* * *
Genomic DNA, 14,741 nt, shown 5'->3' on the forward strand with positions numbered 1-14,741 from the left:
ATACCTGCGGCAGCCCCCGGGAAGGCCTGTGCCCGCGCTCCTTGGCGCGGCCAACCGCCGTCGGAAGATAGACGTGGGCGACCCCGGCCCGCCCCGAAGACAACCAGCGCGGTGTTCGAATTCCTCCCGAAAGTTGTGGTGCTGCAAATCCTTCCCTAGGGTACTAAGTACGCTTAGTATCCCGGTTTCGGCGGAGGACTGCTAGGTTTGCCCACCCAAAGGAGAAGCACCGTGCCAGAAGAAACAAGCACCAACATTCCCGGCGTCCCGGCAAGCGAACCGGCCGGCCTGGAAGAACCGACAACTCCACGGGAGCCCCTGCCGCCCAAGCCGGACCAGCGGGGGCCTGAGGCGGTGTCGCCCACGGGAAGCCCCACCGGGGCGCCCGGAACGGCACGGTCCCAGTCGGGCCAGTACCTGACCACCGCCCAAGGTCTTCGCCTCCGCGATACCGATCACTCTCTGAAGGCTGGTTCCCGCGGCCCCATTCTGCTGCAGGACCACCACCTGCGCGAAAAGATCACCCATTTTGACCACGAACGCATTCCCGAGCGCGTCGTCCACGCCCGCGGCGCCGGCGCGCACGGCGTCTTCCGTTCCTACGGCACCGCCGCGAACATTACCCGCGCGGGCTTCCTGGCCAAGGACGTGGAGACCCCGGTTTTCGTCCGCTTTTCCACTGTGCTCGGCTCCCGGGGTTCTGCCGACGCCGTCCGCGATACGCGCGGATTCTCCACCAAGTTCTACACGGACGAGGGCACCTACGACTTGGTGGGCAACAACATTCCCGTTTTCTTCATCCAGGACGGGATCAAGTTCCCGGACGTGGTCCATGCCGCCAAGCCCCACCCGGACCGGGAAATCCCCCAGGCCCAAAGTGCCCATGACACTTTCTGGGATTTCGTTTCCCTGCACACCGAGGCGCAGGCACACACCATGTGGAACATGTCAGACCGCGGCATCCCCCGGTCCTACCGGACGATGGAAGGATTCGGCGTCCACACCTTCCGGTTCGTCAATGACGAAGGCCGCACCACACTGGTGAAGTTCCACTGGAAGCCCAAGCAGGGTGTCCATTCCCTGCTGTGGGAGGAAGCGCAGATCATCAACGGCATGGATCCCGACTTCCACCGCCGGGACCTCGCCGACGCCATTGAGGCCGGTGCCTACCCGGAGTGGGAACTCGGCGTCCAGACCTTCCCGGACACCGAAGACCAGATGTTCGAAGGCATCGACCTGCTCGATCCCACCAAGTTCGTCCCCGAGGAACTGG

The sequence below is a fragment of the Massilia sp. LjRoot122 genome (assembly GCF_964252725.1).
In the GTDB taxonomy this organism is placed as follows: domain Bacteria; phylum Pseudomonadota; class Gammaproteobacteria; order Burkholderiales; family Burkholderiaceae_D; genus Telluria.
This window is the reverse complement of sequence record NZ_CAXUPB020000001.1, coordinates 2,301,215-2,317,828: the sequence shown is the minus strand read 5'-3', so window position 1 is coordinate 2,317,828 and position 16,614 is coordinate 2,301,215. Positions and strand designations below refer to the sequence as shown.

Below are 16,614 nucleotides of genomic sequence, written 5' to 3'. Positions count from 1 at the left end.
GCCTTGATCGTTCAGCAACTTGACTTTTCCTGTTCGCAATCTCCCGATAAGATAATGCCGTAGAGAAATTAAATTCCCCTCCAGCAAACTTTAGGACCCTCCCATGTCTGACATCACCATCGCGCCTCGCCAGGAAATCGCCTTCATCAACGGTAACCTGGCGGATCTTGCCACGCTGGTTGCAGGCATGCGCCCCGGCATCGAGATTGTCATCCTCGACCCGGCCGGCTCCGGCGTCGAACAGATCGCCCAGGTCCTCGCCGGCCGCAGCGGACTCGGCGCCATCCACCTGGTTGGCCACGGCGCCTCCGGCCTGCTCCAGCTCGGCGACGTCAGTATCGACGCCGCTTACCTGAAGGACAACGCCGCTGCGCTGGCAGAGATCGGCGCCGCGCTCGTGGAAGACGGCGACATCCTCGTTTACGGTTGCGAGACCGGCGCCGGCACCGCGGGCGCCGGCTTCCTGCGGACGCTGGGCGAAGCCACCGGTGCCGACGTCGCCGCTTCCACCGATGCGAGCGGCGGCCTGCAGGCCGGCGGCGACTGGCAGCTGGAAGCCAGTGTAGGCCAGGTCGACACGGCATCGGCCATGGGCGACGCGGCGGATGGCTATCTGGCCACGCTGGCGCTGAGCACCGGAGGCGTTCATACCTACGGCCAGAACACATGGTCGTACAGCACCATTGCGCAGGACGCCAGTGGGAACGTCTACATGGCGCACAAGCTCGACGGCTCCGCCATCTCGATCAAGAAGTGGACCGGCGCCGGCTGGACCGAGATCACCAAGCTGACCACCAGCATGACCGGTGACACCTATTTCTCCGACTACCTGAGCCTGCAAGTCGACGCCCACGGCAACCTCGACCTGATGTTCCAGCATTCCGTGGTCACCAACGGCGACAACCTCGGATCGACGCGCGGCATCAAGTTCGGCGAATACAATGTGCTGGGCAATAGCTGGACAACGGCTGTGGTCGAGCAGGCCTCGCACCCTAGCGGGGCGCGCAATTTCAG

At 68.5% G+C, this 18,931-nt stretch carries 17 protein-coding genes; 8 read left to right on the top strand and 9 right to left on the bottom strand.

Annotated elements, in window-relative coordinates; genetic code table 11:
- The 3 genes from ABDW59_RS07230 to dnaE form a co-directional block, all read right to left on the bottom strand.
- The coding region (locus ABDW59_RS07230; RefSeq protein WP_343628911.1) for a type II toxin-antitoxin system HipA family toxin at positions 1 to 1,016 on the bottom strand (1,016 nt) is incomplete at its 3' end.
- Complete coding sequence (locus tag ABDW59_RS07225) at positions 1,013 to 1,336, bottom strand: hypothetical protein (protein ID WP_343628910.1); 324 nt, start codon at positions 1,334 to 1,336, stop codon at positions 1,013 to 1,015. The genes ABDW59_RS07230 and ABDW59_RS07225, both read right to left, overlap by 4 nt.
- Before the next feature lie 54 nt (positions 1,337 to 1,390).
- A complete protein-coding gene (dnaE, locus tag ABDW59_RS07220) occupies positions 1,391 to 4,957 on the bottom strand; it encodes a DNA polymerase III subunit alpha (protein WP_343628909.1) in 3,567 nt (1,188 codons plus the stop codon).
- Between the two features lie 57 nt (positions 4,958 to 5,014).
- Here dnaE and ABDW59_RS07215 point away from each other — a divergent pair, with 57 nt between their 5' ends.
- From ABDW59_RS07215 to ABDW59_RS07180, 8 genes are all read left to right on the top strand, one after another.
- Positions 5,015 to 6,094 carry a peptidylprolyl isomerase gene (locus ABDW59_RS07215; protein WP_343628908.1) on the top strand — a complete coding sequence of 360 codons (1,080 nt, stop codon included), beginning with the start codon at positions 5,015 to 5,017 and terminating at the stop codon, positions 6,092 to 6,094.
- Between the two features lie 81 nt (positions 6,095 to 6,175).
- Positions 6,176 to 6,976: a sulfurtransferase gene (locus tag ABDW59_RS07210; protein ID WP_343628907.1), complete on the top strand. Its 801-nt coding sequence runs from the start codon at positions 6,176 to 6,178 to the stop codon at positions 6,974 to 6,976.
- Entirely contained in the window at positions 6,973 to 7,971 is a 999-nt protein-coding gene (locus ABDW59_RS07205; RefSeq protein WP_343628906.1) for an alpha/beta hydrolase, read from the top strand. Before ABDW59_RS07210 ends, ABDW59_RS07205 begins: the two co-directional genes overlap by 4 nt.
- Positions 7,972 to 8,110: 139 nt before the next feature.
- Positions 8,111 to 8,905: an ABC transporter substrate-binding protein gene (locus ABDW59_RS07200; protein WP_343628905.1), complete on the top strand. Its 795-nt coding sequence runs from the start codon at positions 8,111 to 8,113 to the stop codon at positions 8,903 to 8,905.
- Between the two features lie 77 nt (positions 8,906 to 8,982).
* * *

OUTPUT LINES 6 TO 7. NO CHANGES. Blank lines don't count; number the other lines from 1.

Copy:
Below are 16,614 nucleotides of genomic sequence, written 5' to 3'. Positions count from 1 at the left end.
GCCTTGATCGTTCAGCAACTTGACTTTTCCTGTTCGCAATCTCCCGATAAGATAATGCCGTAGAGAAATTAAATTCCCCTCCAGCAAACTTTAGGACCCTCCCATGTCTGACATCACCATCGCGCCTCGCCAGGAAATCGCCTTCATCAACGGTAACCTGGCGGATCTTGCCACGCTGGTTGCAGGCATGCGCCCCGGCATCGAGATTGTCATCCTCGACCCGGCCGGCTCCGGCGTCGAACAGATCGCCCAGGTCCTCGCCGGCCGCAGCGGACTCGGCGCCATCCACCTGGTTGGCCACGGCGCCTCCGGCCTGCTCCAGCTCGGCGACGTCAGTATCGACGCCGCTTACCTGAAGGACAACGCCGCTGCGCTGGCAGAGATCGGCGCCGCGCTCGTGGAAGACGGCGACATCCTCGTTTACGGTTGCGAGACCGGCGCCGGCACCGCGGGCGCCGGCTTCCTGCGGACGCTGGGCGAAGCCACCGGTGCCGACGTCGCCGCTTCCACCGATGCGAGCGGCGGCCTGCAGGCCGGCGGCGACTGGCAGCTGGAAGCCAGTGTAGGCCAGGTCGACACGGCATCGGCCATGGGCGACGCGGCGGATGGCTATCTGGCCACGCTGGCGCTGAGCACCGGAGGCGTTCATACCTACGGCCAGAACACATGGTCGTACAGCACCATTGCGCAGGACGCCAGTGGGAACGTCTACATGGCGCACAAGCTCGACGGCTCCGCCATCTCGATCAAGAAGTGGACCGGCGCCGGCTGGACCGAGATCACCAAGCTGACCACCAGCATGACCGGTGACACCTATTTCTCCGACTACCTGAGCCTGCAAGTCGACGCCCACGGCAACCTCGACCTGATGTTCCAGCATTCCGTGGTCACCAACGGCGACAACCTCGGATCGACGCGCGGCATCAAGTTCGGCGAATACAATGTGCTGGGCAATAGCTGGACAACGGCTGTGGTCGAGCAGGCCTCGCACCCTAGCGGGGCGCGCAATTTCAG